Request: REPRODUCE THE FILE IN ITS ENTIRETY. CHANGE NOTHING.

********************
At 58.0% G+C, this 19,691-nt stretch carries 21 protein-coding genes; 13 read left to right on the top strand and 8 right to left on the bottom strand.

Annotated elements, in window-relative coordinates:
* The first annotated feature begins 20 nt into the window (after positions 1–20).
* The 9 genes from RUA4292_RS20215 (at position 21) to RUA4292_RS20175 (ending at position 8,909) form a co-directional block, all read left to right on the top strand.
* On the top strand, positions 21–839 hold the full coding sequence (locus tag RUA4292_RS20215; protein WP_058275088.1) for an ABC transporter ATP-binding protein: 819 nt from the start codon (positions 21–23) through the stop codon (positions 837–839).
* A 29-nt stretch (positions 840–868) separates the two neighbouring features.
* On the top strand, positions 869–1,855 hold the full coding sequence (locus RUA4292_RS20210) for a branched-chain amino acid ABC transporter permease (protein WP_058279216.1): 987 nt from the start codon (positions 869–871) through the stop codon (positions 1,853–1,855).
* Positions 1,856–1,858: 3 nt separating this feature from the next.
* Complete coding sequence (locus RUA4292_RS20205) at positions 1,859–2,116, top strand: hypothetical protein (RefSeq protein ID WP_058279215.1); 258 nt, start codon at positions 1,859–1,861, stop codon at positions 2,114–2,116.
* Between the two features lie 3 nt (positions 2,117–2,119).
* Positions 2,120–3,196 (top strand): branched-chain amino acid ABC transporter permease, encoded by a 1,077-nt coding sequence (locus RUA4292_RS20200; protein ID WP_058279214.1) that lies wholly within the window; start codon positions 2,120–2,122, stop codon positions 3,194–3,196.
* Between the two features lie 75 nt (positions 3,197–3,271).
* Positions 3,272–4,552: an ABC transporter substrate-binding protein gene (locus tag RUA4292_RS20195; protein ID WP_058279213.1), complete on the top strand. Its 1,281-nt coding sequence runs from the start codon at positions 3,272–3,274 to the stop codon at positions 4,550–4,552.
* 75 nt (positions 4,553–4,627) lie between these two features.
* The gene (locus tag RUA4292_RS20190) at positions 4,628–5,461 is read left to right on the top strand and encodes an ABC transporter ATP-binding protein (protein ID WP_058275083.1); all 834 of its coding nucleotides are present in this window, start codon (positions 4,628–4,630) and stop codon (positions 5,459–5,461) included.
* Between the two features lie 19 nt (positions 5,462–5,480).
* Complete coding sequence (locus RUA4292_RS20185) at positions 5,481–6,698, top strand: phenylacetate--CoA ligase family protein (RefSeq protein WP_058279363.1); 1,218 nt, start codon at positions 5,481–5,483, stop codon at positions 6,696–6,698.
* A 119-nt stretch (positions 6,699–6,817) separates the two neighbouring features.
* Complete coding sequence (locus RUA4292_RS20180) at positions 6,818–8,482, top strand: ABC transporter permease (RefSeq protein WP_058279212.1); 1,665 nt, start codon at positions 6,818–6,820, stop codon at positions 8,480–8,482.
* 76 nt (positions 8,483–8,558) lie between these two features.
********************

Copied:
At 58.0% G+C, this 19,691-nt stretch carries 21 protein-coding genes; 13 read left to right on the top strand and 8 right to left on the bottom strand.

Annotated elements, in window-relative coordinates:
* The first annotated feature begins 20 nt into the window (after positions 1–20).
* The 9 genes from RUA4292_RS20215 (at position 21) to RUA4292_RS20175 (ending at position 8,909) form a co-directional block, all read left to right on the top strand.
* On the top strand, positions 21–839 hold the full coding sequence (locus tag RUA4292_RS20215; protein WP_058275088.1) for an ABC transporter ATP-binding protein: 819 nt from the start codon (positions 21–23) through the stop codon (positions 837–839).
* A 29-nt stretch (positions 840–868) separates the two neighbouring features.
* On the top strand, positions 869–1,855 hold the full coding sequence (locus RUA4292_RS20210) for a branched-chain amino acid ABC transporter permease (protein WP_058279216.1): 987 nt from the start codon (positions 869–871) through the stop codon (positions 1,853–1,855).
* Positions 1,856–1,858: 3 nt separating this feature from the next.
* Complete coding sequence (locus RUA4292_RS20205) at positions 1,859–2,116, top strand: hypothetical protein (RefSeq protein ID WP_058279215.1); 258 nt, start codon at positions 1,859–1,861, stop codon at positions 2,114–2,116.
* Between the two features lie 3 nt (positions 2,117–2,119).
* Positions 2,120–3,196 (top strand): branched-chain amino acid ABC transporter permease, encoded by a 1,077-nt coding sequence (locus RUA4292_RS20200; protein ID WP_058279214.1) that lies wholly within the window; start codon positions 2,120–2,122, stop codon positions 3,194–3,196.
* Between the two features lie 75 nt (positions 3,197–3,271).
* Positions 3,272–4,552: an ABC transporter substrate-binding protein gene (locus tag RUA4292_RS20195; protein ID WP_058279213.1), complete on the top strand. Its 1,281-nt coding sequence runs from the start codon at positions 3,272–3,274 to the stop codon at positions 4,550–4,552.
* 75 nt (positions 4,553–4,627) lie between these two features.
* The gene (locus tag RUA4292_RS20190) at positions 4,628–5,461 is read left to right on the top strand and encodes an ABC transporter ATP-binding protein (protein ID WP_058275083.1); all 834 of its coding nucleotides are present in this window, start codon (positions 4,628–4,630) and stop codon (positions 5,459–5,461) included.
* Between the two features lie 19 nt (positions 5,462–5,480).
* Complete coding sequence (locus RUA4292_RS20185) at positions 5,481–6,698, top strand: phenylacetate--CoA ligase family protein (RefSeq protein WP_058279363.1); 1,218 nt, start codon at positions 5,481–5,483, stop codon at positions 6,696–6,698.
* A 119-nt stretch (positions 6,699–6,817) separates the two neighbouring features.
* Complete coding sequence (locus RUA4292_RS20180) at positions 6,818–8,482, top strand: ABC transporter permease (RefSeq protein WP_058279212.1); 1,665 nt, start codon at positions 6,818–6,820, stop codon at positions 8,480–8,482.
* 76 nt (positions 8,483–8,558) lie between these two features.